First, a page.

We report on analysis of meteorological data for the period 27 May–20 August 2004, from two automatic weather stations on McCall Glacier, Alaska, USA, aimed at studying the relationship between climate and ablation. One station is located on a mountain ridge and the other in the ablation area where we also analyzed the energy balance. The weather station on the glacier measured an average temperature of 5.3°C (at 2 m height above surface) and wind speed of 3.1 m s−1 (at 3 m height). A sonic height ranger and ablation stakes indicate a specific mass balance of −1.94 ± 0.09 m w.e between 15 June and 20 August. The specific mass balance calculated from the surface energy balance, −2.06 ± 0.18 m w.e., is in close correspondence to this. The latter is the sum of 0.12 m w.e. of snowfall, 0.003 m w.e. of deposition and −2.18 m w.e. of melt. Net radiation contributes 74% of the melt energy. Compared to ablation measurements in the early 1970s, summer ablation was large. This increase is explained by a combination of a relatively higher net radiation, a lower albedo and larger turbulent heat fluxes that led to more energy being available for melting. No single meteorological variable can be isolated as being the principal reason for the high ablation, however. The lower ice albedo (0.19) is possibly due to ash deposits from forest fires.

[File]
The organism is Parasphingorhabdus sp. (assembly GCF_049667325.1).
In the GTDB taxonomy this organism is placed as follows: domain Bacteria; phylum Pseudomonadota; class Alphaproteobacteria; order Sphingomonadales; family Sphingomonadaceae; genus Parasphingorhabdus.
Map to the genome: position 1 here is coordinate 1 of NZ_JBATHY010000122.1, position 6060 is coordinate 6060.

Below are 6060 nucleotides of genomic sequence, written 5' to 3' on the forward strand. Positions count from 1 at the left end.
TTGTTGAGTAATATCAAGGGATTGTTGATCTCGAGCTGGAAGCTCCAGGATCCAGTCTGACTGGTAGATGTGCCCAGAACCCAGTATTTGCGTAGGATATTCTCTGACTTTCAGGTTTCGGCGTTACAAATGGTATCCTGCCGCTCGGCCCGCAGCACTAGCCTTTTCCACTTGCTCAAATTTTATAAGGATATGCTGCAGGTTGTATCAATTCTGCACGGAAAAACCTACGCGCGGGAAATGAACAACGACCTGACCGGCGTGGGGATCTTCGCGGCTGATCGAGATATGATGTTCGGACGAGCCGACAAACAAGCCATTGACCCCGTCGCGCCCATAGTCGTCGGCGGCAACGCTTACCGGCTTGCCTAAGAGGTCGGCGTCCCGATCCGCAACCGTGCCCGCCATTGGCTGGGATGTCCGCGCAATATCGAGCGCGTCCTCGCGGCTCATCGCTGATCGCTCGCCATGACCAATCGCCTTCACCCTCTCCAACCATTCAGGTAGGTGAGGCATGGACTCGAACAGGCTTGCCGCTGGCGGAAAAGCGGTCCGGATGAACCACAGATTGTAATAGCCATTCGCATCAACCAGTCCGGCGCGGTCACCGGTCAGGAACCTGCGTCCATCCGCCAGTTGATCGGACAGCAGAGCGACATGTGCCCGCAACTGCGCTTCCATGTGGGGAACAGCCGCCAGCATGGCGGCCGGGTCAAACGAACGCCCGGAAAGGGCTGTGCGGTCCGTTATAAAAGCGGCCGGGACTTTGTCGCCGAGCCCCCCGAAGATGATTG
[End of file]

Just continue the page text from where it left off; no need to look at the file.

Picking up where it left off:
The Journal of Glaciology is published six times per year. It accepts submissions from any discipline related to the study of snow and ice. All articles are peer reviewed. The Journal is included in the ISI Science Citation Index.